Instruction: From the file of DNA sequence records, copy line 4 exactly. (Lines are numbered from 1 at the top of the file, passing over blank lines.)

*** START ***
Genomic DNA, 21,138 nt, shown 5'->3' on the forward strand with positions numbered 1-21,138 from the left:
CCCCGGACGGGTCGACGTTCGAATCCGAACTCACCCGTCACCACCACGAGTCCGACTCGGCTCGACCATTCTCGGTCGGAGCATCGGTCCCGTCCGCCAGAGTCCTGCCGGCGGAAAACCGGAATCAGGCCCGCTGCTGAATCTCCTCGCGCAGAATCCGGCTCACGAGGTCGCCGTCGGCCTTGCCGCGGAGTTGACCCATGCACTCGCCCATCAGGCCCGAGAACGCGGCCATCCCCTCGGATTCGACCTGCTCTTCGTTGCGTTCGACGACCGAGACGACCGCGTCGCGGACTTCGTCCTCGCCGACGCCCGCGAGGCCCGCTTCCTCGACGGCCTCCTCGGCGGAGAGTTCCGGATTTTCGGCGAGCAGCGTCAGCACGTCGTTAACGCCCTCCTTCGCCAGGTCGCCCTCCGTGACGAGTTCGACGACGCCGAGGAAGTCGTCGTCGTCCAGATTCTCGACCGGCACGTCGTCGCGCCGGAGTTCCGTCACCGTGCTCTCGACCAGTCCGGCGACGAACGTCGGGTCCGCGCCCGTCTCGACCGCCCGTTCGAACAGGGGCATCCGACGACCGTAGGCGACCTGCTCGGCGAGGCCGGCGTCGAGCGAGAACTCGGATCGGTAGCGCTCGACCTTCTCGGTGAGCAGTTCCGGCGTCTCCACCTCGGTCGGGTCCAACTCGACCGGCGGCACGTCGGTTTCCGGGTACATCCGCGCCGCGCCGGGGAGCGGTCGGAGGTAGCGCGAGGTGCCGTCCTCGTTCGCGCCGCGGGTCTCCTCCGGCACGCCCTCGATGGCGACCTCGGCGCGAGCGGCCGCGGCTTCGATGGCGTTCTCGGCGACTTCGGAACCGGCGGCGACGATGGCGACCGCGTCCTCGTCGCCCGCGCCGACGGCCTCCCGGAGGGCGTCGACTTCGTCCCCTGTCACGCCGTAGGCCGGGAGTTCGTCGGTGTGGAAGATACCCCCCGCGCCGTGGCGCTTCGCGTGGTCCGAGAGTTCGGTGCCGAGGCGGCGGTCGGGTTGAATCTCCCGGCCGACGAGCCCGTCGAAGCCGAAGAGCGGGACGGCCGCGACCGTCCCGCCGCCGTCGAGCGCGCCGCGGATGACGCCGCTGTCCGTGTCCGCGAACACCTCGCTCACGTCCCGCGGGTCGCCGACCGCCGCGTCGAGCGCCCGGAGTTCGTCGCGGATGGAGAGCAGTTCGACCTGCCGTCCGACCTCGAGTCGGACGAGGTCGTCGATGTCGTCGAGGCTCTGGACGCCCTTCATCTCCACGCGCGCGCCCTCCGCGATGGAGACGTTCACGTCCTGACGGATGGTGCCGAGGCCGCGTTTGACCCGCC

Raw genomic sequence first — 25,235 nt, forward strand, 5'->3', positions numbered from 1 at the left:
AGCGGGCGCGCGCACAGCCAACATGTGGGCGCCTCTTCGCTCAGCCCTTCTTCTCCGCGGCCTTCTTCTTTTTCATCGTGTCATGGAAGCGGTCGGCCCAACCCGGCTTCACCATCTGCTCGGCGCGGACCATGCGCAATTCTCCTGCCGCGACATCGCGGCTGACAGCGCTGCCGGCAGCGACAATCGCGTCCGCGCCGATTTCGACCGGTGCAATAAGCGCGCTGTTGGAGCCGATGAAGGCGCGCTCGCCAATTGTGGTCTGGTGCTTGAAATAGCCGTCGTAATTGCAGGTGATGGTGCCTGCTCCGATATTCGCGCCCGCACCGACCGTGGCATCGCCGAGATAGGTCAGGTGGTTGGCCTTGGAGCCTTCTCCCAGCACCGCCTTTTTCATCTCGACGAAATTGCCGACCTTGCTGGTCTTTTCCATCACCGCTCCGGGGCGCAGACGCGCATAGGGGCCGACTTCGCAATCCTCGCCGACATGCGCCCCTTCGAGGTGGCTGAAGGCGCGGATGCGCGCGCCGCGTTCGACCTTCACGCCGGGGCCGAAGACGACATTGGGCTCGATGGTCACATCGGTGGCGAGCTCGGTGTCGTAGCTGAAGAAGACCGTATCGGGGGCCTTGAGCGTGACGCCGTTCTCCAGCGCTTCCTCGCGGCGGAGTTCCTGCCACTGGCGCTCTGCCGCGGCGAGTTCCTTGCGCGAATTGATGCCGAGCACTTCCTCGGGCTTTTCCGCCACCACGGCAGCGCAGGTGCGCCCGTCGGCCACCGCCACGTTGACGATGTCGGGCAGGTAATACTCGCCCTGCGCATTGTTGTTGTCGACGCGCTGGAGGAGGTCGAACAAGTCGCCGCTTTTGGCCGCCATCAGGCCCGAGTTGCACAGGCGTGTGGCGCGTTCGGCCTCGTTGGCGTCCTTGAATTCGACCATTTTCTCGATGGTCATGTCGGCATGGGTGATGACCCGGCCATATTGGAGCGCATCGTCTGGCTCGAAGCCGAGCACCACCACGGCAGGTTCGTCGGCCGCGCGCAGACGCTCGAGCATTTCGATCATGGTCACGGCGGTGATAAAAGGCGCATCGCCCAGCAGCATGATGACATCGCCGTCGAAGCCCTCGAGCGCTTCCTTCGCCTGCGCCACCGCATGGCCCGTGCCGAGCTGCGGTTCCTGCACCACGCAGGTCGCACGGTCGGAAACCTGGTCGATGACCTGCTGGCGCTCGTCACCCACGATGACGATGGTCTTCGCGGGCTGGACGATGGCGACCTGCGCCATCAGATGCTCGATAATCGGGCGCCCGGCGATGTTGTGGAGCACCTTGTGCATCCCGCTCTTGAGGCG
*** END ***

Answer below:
AGCGGGCGCGCGCACAGCCAACATGTGGGCGCCTCTTCGCTCAGCCCTTCTTCTCCGCGGCCTTCTTCTTTTTCATCGTGTCATGGAAGCGGTCGGCCCAACCCGGCTTCACCATCTGCTCGGCGCGGACCATGCGCAATTCTCCTGCCGCGACATCGCGGCTGACAGCGCTGCCGGCAGCGACAATCGCGTCCGCGCCGATTTCGACCGGTGCAATAAGCGCGCTGTTGGAGCCGATGAAGGCGCGCTCGCCAATTGTGGTCTGGTGCTTGAAATAGCCGTCGTAATTGCAGGTGATGGTGCCTGCTCCGATATTCGCGCCCGCACCGACCGTGGCATCGCCGAGATAGGTCAGGTGGTTGGCCTTGGAGCCTTCTCCCAGCACCGCCTTTTTCATCTCGACGAAATTGCCGACCTTGCTGGTCTTTTCCATCACCGCTCCGGGGCGCAGACGCGCATAGGGGCCGACTTCGCAATCCTCGCCGACATGCGCCCCTTCGAGGTGGCTGAAGGCGCGGATGCGCGCGCCGCGTTCGACCTTCACGCCGGGGCCGAAGACGACATTGGGCTCGATGGTCACATCGGTGGCGAGCTCGGTGTCGTAGCTGAAGAAGACCGTATCGGGGGCCTTGAGCGTGACGCCGTTCTCCAGCGCTTCCTCGCGGCGGAGTTCCTGCCACTGGCGCTCTGCCGCGGCGAGTTCCTTGCGCGAATTGATGCCGAGCACTTCCTCGGGCTTTTCCGCCACCACGGCAGCGCAGGTGCGCCCGTCGGCCACCGCCACGTTGACGATGTCGGGCAGGTAATACTCGCCCTGCGCATTGTTGTTGTCGACGCGCTGGAGGAGGTCGAACAAGTCGCCGCTTTTGGCCGCCATCAGGCCCGAGTTGCACAGGCGTGTGGCGCGTTCGGCCTCGTTGGCGTCCTTGAATTCGACCATTTTCTCGATGGTCATGTCGGCATGGGTGATGACCCGGCCATATTGGAGCGCATCGTCTGGCTCGAAGCCGAGCACCACCACGGCAGGTTCGTCGGCCGCGCGCAGACGCTCGAGCATTTCGATCATGGTCACGGCGGTGATAAAAGGCGCATCGCCCAGCAGCATGATGACATCGCCGTCGAAGCCCTCGAGCGCTTCCTTCGCCTGCGCCACCGCATGGCCCGTGCCGAGCTGCGGTTCCTGCACCACGCAGGTCGCACGGTCGGAAACCTGGTCGATGACCTGCTGGCGCTCGTCACCCACGATGACGATGGTCTTCGCGGGCTGGACGATGGCGACCTGCGCCATCAGATGCTCGATAATCGGGCGCCCGGCGATGTTGTGGAGCACCTTGTGCATCCCGCTCTTGAGGCG